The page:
Three more Mississippi prisons violate the Constitution, U.S. Justice Department finds

The state of Mississippi and its corrections department “routinely violates the constitutional rights of people incarcerated … by failing to protect them from widespread physical violence,” according to the U.S. Department of Justice.

On Feb. 28, the Justice Department announced findings that conditions at three state-run prisons violate the 8th and 14th Amendments of the U.S. Constitution.

“The state does not adequately supervise the incarcerated population, control the flow of contraband, adequately investigate incidents of serious harm, or provide adequate living conditions. These problems are exacerbated by chronic understaffing that has allowed gangs to exert improper influence inside the prisons,” the Justice Department said in releasing a 60-page report detailing the findings.

These conditions affect approximately 7,200 people housed at Central Mississippi Correctional Facility (in Pearl, just outside of the capital of Jackson), South Mississippi Correctional Institution and Wilkinson County Correctional Facility

The report notes that “basic safety failures and the poor living conditions inside the facilities promote violence, including sexual assault” and that “gangs operate in the void left by staff and use violence to control people and traffic contraband.”

Further, the state houses people at Central Mississippi and Wilkinson “in restrictive housing for prolonged periods in appalling conditions (that are) unsanitary, hazardous and chaotic, with little supervision. They are breeding grounds for suicide, self-inflicted injury, fires and assaults,” authors of the report write.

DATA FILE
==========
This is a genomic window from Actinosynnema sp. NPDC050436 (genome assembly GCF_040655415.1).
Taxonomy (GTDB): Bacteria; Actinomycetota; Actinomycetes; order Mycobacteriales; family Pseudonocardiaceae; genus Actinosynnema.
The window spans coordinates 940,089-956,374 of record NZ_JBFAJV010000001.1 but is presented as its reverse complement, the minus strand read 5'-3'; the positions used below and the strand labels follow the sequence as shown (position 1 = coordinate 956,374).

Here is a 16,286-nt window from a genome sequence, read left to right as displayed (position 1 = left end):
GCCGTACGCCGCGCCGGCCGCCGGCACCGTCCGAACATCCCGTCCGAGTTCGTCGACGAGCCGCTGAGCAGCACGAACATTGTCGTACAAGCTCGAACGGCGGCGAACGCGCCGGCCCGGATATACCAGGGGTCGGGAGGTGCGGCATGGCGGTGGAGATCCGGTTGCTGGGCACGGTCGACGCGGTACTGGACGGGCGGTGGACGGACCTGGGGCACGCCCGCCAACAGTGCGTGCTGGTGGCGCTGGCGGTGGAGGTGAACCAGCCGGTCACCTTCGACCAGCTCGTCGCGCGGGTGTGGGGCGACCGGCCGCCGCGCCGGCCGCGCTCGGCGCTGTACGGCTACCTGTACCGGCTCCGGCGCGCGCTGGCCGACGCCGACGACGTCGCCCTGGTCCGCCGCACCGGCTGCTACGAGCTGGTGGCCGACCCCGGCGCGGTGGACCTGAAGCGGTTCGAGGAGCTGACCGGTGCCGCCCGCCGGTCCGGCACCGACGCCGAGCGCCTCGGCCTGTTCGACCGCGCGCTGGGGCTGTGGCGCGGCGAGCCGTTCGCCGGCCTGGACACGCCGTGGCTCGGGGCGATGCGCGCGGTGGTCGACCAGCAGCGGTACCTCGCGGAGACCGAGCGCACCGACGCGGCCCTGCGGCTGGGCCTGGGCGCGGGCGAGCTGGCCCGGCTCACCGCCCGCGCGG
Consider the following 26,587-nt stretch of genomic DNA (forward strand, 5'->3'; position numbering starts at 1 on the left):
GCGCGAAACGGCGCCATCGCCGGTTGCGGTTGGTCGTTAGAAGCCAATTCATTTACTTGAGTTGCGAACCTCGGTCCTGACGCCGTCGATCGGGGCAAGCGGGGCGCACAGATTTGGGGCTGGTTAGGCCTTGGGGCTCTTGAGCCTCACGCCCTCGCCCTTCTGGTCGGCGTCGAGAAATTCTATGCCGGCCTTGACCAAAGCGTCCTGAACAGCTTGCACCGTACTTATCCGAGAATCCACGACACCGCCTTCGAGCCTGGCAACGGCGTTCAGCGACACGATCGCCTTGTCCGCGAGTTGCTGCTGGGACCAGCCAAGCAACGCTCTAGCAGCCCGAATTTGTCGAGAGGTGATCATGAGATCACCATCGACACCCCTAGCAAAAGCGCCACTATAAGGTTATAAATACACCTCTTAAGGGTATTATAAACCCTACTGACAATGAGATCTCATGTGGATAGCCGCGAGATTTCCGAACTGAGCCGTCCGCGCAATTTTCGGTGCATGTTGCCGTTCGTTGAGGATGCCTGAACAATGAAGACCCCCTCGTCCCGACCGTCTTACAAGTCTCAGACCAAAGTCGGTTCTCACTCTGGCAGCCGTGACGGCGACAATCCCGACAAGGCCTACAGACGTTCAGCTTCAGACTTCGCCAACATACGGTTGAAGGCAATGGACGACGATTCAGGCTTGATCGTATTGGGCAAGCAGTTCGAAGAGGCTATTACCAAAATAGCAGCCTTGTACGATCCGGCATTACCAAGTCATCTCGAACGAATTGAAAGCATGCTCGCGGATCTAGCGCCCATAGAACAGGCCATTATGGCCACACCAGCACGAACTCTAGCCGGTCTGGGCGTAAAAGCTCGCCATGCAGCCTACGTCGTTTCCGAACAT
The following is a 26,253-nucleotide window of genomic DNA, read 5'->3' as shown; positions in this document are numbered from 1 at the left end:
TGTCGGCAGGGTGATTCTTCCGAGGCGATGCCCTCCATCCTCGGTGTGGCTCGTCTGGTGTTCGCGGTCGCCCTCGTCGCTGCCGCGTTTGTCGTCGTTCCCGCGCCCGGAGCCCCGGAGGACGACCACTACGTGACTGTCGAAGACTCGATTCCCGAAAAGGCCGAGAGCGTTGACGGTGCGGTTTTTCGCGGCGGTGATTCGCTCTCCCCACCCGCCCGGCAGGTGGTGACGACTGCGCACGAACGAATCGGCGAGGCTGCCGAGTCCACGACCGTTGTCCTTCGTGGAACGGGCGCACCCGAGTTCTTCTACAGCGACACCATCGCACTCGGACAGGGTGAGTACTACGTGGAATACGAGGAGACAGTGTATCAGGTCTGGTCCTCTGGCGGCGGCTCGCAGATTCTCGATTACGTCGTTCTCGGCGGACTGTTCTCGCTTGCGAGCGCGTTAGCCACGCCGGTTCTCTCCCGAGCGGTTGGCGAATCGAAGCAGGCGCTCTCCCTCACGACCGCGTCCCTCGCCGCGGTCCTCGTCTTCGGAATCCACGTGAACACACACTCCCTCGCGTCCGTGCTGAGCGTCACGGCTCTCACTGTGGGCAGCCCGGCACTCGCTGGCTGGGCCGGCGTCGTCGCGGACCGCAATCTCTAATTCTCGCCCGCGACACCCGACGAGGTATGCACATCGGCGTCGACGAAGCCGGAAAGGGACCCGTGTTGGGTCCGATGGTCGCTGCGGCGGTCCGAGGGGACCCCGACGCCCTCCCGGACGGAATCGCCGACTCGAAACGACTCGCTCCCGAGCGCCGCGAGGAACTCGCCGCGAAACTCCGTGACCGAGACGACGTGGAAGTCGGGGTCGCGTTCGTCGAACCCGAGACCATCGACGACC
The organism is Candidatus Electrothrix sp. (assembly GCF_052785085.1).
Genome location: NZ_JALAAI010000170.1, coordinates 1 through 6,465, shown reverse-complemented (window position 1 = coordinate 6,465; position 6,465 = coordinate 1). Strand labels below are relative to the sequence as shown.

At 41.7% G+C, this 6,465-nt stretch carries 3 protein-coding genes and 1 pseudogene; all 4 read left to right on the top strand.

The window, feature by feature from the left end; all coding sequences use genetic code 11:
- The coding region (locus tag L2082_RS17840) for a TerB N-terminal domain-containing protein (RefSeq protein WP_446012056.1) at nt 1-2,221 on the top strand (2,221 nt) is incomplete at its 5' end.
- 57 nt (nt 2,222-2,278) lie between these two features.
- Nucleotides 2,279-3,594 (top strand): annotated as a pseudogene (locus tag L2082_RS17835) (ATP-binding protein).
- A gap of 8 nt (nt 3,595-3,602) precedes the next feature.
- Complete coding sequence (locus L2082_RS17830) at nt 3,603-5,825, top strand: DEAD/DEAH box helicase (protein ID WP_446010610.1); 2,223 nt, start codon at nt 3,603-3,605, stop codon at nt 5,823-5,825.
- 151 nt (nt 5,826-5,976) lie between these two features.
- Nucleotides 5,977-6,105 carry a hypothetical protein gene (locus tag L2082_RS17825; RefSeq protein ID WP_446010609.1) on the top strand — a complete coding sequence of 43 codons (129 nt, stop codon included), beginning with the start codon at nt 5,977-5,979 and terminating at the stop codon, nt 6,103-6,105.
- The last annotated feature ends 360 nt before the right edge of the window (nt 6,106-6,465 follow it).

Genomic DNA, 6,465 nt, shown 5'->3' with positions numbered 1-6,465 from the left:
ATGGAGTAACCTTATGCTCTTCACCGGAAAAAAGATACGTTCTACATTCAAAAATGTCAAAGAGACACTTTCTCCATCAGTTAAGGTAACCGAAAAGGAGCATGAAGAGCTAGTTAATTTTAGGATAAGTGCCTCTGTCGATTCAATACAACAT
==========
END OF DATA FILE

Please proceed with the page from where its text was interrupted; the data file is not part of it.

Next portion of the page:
Mississippi corrections officials did not immediately respond to Reckon’s request for a comment on the announcement.

The poor conditions inside Mississippi prisons have persisted for years, resulting in numerous lawsuits and settlements.

The federal government determined in April that Mississippi State Penitentiary, also known as Parchman, also violated the constitutional rights of people incarcerated there.

In 2018, a rash of deaths in Mississippi prisons made national headlines. Under a new governor and corrections commissioner, the problems continued. Mississippi Today also reported in November 2023 that infrastructure continued crumbling, staffing remained challenging and gangs still ran Mississippi correctional facilities.

(Reckon’s editor-in-chief, Ryan L. Nave, previously served as editor and a reporter at Mississippi Today).

Mississippi State Penitentiary was also the subject of the 2023 documentary “Exposing Parchman.”

The Justice Department said now that the agency’s investigations are complete, DOJ officials will work with Mississippi to implement change.

At least one bill under consideration in the Mississippi Legislature seeks to shutter most of Parchman. State Sen. Juan Barnett, who also oversees the Senate Corrections Committee, would phase out operations at Parchman.

In speaking to Mississippi television station WLBT, Barnett said of his bill: “Would you continue to spend money on something that you can’t fix?’”


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